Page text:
Effects of some non-ionic surfactants on transepithelial permeability in Caco-2 cells

J Pharm Pharmacol. 2000 Feb;52(2):157-62. doi: 10.1211/0022357001773805.


The effects of the non-ionic surfactants polysorbate 20, polysorbate 60, polysorbate 85, cholesteryl poly (24) oxyethylene ether (Solulan C24) and the lanolin-based poly (16) oxyethylene ether (Solulan 16) on the epithelial integrity of monolayers of human intestinal epithelial (Caco-2) cells has been studied using metformin as a model drug. The aim was to identify the surfactants and their optimal concentrations capable of enhancing drug transport while causing no, or only minor, cellular damage. Effects on cell permeability were assessed by measurements of the transport of metformin, a hydrophilic drug, by monitoring transepithelial electrical resistance. Cell viability was determined by the diphenyltetrazolium bromide test (the MTT test). All the surfactants studied demonstrated concentration-dependent effects on cell permeability and cell viability. The effects on transepithelial electrical resistance correlated with cell viability, i.e. increased transepithelial electrical resistance and increased cell-monolayer permeability for metformin corresponded to decreased cell viability. The results indicate that the Solulan and polysorbate surfactants were active as absorption enhancers, Solulan C24 and 16 being more effective than polysorbates 20, 60 or 85, causing an increase in metformin transport at lower concentrations than the polysorbates. Polysorbate 20 exerted its greatest effect at a concentration of 5%-increasing the flux of metformin after 3 h by a factor of around 20 over the control. Large increases in the transport of metformin, especially at surfactant levels of 0.05%, 0.1% and 0.5%, were related to the effect of Solulan C24 and Solulan 16 on the cell permeability. The Caco-2 cell monolayer experiments confirmed the ability, especially of polysorbate 20, Solulan C24 and Solulan 16, to increase the absorption of metformin. The polysorbates increased permeability as a result of solubilisation of membrane components, while Solulans did so by penetrating and solubilising the membrane. Correlation between increase in membrane permeability and the toxicity of the surfactants towards the cell membrane has been established.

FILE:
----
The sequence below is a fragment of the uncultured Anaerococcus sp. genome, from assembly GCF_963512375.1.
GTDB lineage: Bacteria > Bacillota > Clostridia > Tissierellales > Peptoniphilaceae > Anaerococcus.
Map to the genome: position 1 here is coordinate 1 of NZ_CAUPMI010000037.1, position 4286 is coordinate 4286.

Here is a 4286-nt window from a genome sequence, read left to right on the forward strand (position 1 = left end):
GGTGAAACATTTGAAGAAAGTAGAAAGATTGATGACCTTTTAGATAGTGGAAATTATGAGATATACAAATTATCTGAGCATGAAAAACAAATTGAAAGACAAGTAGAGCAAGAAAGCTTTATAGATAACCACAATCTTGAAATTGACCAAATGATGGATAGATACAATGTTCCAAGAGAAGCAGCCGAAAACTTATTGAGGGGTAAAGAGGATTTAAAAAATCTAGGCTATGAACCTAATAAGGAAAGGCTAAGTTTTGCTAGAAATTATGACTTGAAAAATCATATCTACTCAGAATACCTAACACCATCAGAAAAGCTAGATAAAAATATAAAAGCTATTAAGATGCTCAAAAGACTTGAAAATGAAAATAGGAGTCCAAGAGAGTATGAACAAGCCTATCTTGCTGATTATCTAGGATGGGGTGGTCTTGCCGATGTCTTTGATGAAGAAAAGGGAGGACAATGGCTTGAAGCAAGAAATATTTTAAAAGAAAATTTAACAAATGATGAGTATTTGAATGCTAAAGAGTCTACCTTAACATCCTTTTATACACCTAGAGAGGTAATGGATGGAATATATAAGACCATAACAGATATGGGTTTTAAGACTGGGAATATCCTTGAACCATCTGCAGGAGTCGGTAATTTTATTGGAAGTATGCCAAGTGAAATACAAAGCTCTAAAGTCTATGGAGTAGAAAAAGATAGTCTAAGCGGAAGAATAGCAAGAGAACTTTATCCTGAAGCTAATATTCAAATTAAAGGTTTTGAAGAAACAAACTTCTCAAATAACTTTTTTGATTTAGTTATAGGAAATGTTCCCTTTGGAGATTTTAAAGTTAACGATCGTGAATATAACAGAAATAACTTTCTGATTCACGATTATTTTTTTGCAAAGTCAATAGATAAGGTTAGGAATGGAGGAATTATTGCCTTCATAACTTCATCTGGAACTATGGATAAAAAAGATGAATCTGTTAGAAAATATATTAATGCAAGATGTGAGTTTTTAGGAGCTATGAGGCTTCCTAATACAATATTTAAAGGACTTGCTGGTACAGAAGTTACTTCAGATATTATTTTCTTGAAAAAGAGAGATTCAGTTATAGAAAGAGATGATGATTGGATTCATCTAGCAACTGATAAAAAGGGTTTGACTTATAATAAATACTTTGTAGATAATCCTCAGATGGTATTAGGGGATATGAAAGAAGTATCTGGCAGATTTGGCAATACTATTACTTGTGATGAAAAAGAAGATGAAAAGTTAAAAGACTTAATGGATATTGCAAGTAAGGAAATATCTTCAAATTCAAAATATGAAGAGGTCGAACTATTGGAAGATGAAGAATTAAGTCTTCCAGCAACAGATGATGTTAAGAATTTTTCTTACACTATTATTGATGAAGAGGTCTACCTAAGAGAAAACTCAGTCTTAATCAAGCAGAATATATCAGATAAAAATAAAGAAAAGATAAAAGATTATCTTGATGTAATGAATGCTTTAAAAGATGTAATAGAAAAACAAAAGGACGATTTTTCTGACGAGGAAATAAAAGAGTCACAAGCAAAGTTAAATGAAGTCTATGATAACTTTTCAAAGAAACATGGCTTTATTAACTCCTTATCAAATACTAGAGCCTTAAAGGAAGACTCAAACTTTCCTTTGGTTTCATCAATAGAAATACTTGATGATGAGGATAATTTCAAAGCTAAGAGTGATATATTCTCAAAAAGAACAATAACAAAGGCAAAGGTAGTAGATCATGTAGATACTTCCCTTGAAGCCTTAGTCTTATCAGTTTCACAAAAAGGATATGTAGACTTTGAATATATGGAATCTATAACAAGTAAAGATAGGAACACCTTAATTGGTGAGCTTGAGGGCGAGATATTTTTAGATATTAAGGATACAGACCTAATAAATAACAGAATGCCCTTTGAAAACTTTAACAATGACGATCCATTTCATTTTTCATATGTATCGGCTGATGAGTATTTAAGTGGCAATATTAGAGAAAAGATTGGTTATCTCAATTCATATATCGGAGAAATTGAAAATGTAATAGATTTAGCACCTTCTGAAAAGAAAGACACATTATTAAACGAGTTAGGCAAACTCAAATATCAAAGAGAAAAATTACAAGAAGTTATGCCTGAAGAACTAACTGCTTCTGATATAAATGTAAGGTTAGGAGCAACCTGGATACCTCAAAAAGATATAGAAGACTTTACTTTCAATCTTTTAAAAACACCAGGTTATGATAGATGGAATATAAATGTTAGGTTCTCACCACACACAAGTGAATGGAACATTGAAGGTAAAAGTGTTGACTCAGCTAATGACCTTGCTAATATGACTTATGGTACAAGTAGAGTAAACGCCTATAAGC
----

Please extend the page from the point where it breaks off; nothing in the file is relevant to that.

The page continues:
Publication types

  • Research Support, Non-U.S. Gov't

MeSH terms

  • Absorption
  • Biological Transport
  • Caco-2 Cells / drug effects
  • Cell Membrane Permeability*
  • Drug Delivery Systems*
  • Humans
  • Hypoglycemic Agents / pharmacokinetics*
  • Intestinal Mucosa / drug effects*
  • Intestinal Mucosa / physiology
  • Metformin / pharmacokinetics*
  • Surface-Active Agents / adverse effects
  • Surface-Active Agents / pharmacology*


  • Hypoglycemic Agents
  • Surface-Active Agents
  • Metformin